We have worked on some specific Diversity programmes. Additionally, our work presents many opportunities for us to discuss, consider, encourage and on occasion, offer specific advice on issues relating to Diversity or more general work. At all times we endeavour to help managers and staff to create positive environments which support all people, which value their differences and their varied contributions and which enable individuals to develop their full potential.

Where possible we encourage organizations to put in place tactics to raise awareness of the legal, ethical, strategic and business reasons for promoting and supporting workplace Diversity. At all opportunities we work to encourage individuals, both managers and staff, to value Diversity. We try, when opportunity presents itself, to talk to senior managers about the need for their commitment and support for flexible practices and approaches to working which, while meeting organizational needs also respond to the various needs of different individuals.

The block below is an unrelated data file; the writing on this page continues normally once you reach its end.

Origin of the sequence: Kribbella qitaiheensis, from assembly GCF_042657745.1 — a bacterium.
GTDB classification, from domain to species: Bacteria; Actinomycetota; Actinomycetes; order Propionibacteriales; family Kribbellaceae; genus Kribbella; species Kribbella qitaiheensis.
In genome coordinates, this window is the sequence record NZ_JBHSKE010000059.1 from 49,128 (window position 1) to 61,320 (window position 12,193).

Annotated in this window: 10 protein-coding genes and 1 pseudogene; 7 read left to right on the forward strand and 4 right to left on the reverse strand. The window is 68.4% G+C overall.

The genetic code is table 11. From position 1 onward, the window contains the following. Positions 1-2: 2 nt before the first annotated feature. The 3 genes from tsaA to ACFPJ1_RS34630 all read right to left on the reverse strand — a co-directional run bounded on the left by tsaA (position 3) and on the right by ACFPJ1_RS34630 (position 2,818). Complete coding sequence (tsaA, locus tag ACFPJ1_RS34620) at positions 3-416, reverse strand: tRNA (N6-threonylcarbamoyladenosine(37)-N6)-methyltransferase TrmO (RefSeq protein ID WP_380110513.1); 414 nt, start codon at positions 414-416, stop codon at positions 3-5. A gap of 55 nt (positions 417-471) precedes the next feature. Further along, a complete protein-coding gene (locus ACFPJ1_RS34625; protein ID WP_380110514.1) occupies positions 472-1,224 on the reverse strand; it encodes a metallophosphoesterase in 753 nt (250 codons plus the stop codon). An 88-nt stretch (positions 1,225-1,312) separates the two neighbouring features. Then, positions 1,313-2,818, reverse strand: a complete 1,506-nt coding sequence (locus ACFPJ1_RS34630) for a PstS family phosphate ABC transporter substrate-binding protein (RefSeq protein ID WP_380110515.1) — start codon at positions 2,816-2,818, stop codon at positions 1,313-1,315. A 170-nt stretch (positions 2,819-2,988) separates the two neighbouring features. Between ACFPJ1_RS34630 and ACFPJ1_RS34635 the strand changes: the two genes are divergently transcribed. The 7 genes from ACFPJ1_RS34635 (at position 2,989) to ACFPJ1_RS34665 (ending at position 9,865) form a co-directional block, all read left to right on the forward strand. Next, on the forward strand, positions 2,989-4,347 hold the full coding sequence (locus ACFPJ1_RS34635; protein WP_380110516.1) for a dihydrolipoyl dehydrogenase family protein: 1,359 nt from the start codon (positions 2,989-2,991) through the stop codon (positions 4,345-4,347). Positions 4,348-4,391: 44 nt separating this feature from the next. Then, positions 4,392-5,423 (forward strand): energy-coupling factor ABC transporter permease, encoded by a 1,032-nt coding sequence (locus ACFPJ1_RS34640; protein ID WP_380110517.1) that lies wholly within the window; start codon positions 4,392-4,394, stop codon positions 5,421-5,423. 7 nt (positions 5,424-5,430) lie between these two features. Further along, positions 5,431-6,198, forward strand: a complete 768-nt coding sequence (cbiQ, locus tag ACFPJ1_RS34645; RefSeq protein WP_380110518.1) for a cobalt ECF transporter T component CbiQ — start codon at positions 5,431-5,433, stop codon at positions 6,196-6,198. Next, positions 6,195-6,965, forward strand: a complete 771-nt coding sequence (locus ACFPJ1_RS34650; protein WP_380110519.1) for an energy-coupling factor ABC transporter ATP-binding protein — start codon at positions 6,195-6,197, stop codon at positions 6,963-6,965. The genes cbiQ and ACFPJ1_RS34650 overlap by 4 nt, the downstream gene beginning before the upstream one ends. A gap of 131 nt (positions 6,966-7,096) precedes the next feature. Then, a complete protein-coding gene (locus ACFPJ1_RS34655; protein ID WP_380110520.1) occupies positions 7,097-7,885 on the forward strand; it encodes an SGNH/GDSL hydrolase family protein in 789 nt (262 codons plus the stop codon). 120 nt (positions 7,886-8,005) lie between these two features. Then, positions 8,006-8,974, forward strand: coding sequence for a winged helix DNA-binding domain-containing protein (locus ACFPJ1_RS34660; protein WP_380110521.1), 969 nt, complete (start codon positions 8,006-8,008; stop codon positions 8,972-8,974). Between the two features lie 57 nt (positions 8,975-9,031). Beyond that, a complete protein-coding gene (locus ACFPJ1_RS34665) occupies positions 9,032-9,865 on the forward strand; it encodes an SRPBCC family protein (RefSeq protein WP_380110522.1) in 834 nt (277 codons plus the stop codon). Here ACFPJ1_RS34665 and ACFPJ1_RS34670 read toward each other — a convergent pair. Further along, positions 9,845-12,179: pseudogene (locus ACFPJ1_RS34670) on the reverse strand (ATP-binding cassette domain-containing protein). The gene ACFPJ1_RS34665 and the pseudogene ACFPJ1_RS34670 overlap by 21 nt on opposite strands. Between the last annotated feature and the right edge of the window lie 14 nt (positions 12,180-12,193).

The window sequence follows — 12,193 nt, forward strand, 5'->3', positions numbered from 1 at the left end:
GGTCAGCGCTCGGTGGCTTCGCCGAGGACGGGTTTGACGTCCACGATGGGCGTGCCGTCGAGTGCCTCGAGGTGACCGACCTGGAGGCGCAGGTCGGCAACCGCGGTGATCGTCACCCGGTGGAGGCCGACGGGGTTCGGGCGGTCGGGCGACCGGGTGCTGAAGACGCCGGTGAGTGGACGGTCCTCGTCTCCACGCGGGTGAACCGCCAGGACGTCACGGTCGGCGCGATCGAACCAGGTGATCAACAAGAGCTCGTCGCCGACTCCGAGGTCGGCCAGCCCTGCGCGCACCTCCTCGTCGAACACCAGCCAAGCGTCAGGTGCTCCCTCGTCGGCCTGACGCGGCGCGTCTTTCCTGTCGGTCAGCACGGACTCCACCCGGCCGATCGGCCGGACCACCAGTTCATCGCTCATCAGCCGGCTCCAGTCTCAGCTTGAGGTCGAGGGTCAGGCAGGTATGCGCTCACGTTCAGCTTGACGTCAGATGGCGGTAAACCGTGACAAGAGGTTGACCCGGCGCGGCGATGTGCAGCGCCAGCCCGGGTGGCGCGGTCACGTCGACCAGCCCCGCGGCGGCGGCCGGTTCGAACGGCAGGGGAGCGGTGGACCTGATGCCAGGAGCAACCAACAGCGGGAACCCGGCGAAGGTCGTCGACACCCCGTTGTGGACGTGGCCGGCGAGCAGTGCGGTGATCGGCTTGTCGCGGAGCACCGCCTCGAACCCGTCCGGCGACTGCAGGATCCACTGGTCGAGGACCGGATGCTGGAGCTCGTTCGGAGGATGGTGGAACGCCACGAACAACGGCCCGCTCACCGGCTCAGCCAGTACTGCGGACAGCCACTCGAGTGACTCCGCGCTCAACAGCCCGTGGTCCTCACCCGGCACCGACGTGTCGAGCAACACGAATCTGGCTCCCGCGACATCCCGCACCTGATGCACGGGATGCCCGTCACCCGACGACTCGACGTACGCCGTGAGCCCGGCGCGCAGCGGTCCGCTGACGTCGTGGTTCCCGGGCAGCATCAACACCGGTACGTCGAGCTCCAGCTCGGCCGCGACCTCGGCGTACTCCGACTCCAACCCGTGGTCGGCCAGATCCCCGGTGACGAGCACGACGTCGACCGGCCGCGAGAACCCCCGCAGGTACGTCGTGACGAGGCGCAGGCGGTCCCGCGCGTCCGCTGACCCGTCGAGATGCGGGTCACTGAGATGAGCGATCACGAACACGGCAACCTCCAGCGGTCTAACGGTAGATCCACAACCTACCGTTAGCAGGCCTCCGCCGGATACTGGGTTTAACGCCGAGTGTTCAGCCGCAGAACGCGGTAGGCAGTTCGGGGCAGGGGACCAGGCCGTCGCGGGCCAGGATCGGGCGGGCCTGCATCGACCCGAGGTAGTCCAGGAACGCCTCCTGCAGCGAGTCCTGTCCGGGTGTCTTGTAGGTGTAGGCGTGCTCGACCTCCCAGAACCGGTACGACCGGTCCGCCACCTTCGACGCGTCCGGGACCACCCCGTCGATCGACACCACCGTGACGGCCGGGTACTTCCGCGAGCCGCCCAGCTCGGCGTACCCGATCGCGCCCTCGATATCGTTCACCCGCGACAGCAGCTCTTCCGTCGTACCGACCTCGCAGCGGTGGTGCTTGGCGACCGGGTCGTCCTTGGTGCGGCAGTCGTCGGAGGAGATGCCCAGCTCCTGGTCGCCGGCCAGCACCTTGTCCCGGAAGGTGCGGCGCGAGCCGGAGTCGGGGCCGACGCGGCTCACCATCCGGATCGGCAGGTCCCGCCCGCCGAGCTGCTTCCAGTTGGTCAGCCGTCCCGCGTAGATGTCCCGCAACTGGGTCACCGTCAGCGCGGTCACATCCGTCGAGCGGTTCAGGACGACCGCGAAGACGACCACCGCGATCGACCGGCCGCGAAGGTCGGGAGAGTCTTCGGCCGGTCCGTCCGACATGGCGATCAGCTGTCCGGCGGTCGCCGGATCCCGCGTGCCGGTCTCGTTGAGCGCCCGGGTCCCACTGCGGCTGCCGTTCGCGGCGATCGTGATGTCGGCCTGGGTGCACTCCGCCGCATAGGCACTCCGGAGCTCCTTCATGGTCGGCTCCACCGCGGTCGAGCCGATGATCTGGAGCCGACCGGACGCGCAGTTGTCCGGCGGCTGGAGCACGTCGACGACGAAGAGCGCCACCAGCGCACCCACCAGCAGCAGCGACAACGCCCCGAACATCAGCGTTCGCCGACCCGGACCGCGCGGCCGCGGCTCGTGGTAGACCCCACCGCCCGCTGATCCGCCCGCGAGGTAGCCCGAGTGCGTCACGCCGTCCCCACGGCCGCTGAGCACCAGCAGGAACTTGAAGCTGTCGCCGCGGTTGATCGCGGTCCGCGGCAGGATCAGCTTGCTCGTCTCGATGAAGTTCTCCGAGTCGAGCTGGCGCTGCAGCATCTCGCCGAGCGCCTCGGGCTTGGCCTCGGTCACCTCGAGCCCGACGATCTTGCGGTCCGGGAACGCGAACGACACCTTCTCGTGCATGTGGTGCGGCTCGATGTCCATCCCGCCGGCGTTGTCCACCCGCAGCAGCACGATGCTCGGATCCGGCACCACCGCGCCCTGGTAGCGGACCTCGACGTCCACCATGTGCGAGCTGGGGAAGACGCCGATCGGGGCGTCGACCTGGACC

In delivering training and development programmes we have, when necessary, worked night shifts and other 'unsocial' hours in order to take events and materials to people working outside the normal 9am - 5pm hours. In designing learning programmes we always discuss issues relating to groups who work outside the 'normal' 9am - 5pm patterns as well as other specific needs of groups and individuals.

Practical Involvement/Encouragement of Diversity

The structured approach we recommend and explore with clients includes a range of components:

  • an internal publicity campaign, led by top management and supported by awareness training for all staff
  • a review of management policy, procedures and practices, in particular those relating to recruitment, promotion, development and training and performance management
  • publication of staff guidelines for workplace best practice, and training for managers in how to implement and monitor these
  • training for managers in how to choose from and use a range of different management and leadership styles
  • training for managers also in how to identify and use different people's talents and working styles to the best possible effect.

We ask the following questions:

Recruitment Systems and Practices

Are these designed to:

  • encourage applicants from all social groupings?
  • minimise the risk of bias in the selection process?
  • obviate age or other prejudice?

Performance Management Systems

Are these flexible enough to:

  • take account of different working patterns?